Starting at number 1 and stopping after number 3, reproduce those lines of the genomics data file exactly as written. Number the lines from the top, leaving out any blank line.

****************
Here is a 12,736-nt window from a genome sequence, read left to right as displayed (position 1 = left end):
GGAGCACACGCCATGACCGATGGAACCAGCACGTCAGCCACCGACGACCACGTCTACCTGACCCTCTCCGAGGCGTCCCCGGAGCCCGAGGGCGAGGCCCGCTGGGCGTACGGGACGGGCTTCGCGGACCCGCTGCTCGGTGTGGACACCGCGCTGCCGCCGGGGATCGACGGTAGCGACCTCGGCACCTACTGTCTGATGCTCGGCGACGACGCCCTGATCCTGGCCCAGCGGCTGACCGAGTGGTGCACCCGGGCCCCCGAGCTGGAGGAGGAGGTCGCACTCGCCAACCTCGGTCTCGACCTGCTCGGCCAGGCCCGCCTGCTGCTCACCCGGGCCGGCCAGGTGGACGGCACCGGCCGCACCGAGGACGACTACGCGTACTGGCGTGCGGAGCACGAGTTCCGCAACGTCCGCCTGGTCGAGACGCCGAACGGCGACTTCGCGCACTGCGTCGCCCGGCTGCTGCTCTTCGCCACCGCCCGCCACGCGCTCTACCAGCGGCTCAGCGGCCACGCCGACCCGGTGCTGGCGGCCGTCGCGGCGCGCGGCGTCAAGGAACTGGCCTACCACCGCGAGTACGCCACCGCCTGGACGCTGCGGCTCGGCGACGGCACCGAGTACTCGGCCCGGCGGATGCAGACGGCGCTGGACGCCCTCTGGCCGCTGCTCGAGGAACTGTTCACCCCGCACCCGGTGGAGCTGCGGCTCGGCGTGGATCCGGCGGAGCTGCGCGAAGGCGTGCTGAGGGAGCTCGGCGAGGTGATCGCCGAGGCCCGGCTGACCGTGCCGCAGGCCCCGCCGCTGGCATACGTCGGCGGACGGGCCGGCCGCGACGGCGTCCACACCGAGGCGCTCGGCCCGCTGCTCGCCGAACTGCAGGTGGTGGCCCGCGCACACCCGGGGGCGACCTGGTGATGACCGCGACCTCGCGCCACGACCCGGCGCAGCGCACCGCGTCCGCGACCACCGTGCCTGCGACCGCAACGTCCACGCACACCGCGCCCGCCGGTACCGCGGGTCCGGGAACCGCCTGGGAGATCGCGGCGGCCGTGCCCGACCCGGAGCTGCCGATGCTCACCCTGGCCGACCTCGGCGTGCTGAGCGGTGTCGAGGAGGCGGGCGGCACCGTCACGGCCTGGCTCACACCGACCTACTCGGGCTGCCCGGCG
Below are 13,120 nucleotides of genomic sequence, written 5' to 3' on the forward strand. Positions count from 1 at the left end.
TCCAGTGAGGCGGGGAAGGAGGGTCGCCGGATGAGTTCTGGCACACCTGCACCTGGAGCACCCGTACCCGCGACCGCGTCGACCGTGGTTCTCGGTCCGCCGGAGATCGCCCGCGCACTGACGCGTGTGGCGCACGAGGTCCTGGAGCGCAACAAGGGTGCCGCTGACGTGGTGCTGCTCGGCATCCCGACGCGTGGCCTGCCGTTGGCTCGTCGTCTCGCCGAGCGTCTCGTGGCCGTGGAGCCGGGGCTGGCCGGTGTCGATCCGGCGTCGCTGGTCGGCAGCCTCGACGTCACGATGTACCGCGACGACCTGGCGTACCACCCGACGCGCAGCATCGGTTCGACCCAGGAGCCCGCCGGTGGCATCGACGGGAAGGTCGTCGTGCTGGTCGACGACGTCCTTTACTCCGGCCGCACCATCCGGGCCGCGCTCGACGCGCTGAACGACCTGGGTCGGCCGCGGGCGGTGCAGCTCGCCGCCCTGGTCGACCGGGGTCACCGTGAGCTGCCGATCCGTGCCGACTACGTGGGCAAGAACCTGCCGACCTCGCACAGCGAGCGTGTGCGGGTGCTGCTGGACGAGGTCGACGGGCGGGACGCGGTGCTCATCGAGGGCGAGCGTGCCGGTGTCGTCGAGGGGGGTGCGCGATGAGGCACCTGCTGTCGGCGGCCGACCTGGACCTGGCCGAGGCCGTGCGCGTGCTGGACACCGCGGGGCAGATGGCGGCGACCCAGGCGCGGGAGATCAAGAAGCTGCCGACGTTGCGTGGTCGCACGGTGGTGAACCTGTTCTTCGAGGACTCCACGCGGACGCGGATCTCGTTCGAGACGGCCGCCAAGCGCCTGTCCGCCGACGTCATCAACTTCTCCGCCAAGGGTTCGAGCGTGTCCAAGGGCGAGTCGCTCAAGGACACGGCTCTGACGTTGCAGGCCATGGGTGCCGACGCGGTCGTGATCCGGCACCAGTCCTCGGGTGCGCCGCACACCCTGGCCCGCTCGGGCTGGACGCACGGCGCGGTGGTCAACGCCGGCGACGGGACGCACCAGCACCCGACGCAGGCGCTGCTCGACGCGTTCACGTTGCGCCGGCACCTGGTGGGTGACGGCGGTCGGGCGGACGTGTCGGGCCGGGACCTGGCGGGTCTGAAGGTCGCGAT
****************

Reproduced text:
Here is a 12,736-nt window from a genome sequence, read left to right as displayed (position 1 = left end):
GGAGCACACGCCATGACCGATGGAACCAGCACGTCAGCCACCGACGACCACGTCTACCTGACCCTCTCCGAGGCGTCCCCGGAGCCCGAGGGCGAGGCCCGCTGGGCGTACGGGACGGGCTTCGCGGACCCGCTGCTCGGTGTGGACACCGCGCTGCCGCCGGGGATCGACGGTAGCGACCTCGGCACCTACTGTCTGATGCTCGGCGACGACGCCCTGATCCTGGCCCAGCGGCTGACCGAGTGGTGCACCCGGGCCCCCGAGCTGGAGGAGGAGGTCGCACTCGCCAACCTCGGTCTCGACCTGCTCGGCCAGGCCCGCCTGCTGCTCACCCGGGCCGGCCAGGTGGACGGCACCGGCCGCACCGAGGACGACTACGCGTACTGGCGTGCGGAGCACGAGTTCCGCAACGTCCGCCTGGTCGAGACGCCGAACGGCGACTTCGCGCACTGCGTCGCCCGGCTGCTGCTCTTCGCCACCGCCCGCCACGCGCTCTACCAGCGGCTCAGCGGCCACGCCGACCCGGTGCTGGCGGCCGTCGCGGCGCGCGGCGTCAAGGAACTGGCCTACCACCGCGAGTACGCCACCGCCTGGACGCTGCGGCTCGGCGACGGCACCGAGTACTCGGCCCGGCGGATGCAGACGGCGCTGGACGCCCTCTGGCCGCTGCTCGAGGAACTGTTCACCCCGCACCCGGTGGAGCTGCGGCTCGGCGTGGATCCGGCGGAGCTGCGCGAAGGCGTGCTGAGGGAGCTCGGCGAGGTGATCGCCGAGGCCCGGCTGACCGTGCCGCAGGCCCCGCCGCTGGCATACGTCGGCGGACGGGCCGGCCGCGACGGCGTCCACACCGAGGCGCTCGGCCCGCTGCTCGCCGAACTGCAGGTGGTGGCCCGCGCACACCCGGGGGCGACCTGGTGATGACCGCGACCTCGCGCCACGACCCGGCGCAGCGCACCGCGTCCGCGACCACCGTGCCTGCGACCGCAACGTCCACGCACACCGCGCCCGCCGGTACCGCGGGTCCGGGAACCGCCTGGGAGATCGCGGCGGCCGTGCCCGACCCGGAGCTGCCGATGCTCACCCTGGCCGACCTCGGCGTGCTGAGCGGTGTCGAGGAGGCGGGCGGCACCGTCACGGCCTGGCTCACACCGACCTACTCGGGCTGCCCGGCG
Below are 13,120 nucleotides of genomic sequence, written 5' to 3' on the forward strand. Positions count from 1 at the left end.